There is a $3 million gift to help fund the construction of a new STEM building for the University of North Georgia: the facility, planned for UNG’s campus in Dahlonega, gets the donation from the alums Stewart and Carol Swanson, who graduated in the mid-1980s from what would become the University of North Georgia. The new building will replace one that has been on the campus in Lumpkin County since 1948.
From Denise Ray, UNG…
The University of North Georgia has officially received its first major gift for the new STEM building at the Dahlonega Campus from alumni Stewart Swanson, ‘85, and Carol Barnette Swanson, ‘86. The Swansons’ $3 million gift marks a major step toward UNG’s vision for a state-of-the-art STEM facility, also known as the STEM Excellence Center.
“In today’s rapidly growing economy, our region and state need college graduates who have a strong foundation in science, who can integrate information across disciplines, and who are critical thinkers and problem-solvers,” President Michael P. Shannon said. “This new facility is a top priority to serve future STEM students, and we are deeply grateful to Stewart and Carol Swanson for supporting our mission.”
The new STEM Excellence Center will replace Rogers Hall, which was built in 1948 and currently houses the physics and chemistry departments. The STEM Excellence Center will deliver the highest quality active-learning environment possible, which is essential to UNG’s plans to fully implement an innovative transdisciplinary STEM curriculum that allows all STEM students to work collaboratively across scientific disciplines in new flexible classrooms, laboratories and research areas.
A computer science graduate, previous ROTC cadet and now a recently retired technology sales executive, Stewart Swanson chairs the STEM Advisory Board for UNG’s College of Science & Mathematics and serves on the Board of Trustees for the UNG Foundation.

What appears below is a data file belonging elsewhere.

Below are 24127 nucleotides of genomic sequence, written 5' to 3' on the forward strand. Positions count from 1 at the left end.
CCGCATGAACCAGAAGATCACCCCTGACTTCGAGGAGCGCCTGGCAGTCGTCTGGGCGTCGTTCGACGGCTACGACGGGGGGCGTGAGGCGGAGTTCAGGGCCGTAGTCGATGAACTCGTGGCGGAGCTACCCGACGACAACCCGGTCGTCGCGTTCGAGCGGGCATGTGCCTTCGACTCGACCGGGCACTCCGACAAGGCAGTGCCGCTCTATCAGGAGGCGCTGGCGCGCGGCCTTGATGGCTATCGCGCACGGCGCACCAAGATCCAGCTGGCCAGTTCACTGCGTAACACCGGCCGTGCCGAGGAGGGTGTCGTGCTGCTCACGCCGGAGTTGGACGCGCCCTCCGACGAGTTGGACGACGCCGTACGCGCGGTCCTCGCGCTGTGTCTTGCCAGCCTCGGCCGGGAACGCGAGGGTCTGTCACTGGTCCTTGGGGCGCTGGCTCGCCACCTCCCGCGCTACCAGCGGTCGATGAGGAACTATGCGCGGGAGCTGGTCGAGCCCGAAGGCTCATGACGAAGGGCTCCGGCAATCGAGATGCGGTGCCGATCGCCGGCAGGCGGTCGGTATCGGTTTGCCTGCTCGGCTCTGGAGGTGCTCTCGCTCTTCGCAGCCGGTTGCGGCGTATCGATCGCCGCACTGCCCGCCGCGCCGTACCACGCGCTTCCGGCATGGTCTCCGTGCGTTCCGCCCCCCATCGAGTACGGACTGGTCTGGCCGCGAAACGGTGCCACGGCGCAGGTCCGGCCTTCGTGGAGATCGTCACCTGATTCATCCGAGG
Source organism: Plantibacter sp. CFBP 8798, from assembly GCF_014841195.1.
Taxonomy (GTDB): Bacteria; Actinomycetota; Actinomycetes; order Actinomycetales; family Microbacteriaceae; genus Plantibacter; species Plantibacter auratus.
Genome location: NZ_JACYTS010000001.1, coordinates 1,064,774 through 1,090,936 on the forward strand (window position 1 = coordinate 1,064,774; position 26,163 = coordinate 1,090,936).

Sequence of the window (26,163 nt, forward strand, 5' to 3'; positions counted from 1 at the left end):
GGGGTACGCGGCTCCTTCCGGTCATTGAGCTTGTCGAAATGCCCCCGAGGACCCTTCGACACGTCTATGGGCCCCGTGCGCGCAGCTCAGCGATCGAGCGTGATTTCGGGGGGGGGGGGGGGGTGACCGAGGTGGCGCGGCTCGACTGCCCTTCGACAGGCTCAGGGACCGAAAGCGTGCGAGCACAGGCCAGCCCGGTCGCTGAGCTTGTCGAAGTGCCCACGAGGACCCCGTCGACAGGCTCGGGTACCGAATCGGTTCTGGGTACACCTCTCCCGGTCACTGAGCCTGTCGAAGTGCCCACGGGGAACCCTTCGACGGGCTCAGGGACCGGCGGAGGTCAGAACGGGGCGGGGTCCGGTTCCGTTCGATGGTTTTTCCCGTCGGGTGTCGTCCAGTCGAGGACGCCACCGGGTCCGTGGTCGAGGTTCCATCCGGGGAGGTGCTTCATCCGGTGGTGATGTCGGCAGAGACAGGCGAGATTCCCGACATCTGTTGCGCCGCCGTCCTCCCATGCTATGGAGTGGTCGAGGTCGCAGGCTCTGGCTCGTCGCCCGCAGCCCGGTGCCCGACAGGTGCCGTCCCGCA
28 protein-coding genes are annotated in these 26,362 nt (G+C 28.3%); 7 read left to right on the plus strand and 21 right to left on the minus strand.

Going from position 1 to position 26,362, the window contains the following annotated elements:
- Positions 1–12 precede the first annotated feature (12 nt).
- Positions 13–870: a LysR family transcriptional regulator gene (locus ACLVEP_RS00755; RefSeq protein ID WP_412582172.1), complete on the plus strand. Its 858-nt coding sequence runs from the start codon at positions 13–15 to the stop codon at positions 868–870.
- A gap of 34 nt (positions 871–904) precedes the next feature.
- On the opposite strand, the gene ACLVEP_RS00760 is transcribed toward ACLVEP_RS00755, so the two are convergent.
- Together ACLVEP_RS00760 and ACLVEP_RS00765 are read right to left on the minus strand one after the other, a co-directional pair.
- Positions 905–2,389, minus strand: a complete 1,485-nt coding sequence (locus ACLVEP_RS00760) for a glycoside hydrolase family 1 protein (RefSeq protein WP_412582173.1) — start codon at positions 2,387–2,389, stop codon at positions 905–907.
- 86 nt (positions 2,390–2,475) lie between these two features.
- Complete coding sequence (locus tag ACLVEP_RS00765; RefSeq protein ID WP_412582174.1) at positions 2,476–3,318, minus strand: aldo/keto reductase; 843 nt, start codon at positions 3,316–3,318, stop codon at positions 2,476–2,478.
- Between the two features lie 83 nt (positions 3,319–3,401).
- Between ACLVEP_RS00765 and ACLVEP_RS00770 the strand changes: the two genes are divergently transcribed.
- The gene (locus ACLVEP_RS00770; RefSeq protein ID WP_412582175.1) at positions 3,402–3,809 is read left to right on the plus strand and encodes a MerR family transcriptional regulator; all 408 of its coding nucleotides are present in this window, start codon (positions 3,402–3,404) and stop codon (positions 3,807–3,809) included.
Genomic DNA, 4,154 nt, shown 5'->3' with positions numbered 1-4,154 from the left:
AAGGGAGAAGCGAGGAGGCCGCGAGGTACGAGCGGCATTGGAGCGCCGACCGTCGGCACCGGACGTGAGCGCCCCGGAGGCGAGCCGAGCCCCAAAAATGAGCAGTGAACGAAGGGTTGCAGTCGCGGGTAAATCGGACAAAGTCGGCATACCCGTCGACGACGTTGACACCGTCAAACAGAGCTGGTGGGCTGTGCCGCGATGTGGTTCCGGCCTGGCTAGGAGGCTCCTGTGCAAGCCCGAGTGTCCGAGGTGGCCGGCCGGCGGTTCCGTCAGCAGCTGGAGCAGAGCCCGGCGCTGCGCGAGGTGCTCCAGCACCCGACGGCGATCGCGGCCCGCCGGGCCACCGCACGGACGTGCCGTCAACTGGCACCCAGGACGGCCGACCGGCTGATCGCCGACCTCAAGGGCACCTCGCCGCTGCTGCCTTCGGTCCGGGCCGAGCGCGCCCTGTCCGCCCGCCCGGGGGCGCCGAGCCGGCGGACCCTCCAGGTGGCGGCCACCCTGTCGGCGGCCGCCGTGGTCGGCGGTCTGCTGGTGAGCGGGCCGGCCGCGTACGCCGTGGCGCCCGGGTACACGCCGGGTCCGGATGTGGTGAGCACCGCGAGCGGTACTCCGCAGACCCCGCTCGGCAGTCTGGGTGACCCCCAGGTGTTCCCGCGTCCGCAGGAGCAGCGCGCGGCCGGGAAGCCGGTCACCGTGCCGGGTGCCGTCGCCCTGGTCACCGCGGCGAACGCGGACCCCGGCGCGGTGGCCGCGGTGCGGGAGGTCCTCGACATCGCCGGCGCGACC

“UNG President Owen handed me a sheepskin baton in 1985, and I used it to successfully run 37 laps around the sun for my sole benefit. With the UNG relay race now on its 150th trip around the sun, Carol and I proudly hand off our golden batons back to UNG President Shannon as he and his team run Bold Forward to hand sheepskin batons to 18,500 deserving UNG students solely for their benefit and their future success. We are pleased to give back to UNG that which they gave to us first,” Swanson said.
More than a quarter of entering UNG freshmen are STEM majors, and the new facility will be designed to anchor UNG’s program delivering transdisciplinary teaching and intentional communities of STEM majors, according to Dr. John Leyba, dean of the College of Science & Mathematics.
“We strongly feel UNG’s student-first approach, interdisciplinary learning vision, and the focus on STEM aligns well with the university’s stellar reputation for cost-effectively preparing students for their chosen professional careers or graduate education. We believe all these future graduates will enter a world now dependent on science, data and technology-related knowledge and skill sets,” Swanson said. “Additionally, UNG will now be able to ensure that future military, Georgia National Guard, civic leaders, and medical professionals — upon whom our safety and livelihood depends — are also well prepared for the advanced science and technology dependencies. I encourage corporate and individual donors to join UNG, Carol and myself with this awesome endeavor, and together let’s make this happen.”
Thanks in part to the Swansons’ gift and those of other donors, the Board of Regents included design funds for UNG’s STEM Excellence Center on its capital project request list for consideration by the legislature this year.
“Stewart Swanson has dedicated many years to the UNG STEM Advisory Board, and through his efforts, we have been able to move forward at a pace that I thought was not possible,” Leyba said. “The University of North Georgia and the College of Science & Mathematics are extremely grateful for this very generous gift, and we look forward to working with Stewart and Carol Swanson on the project.”
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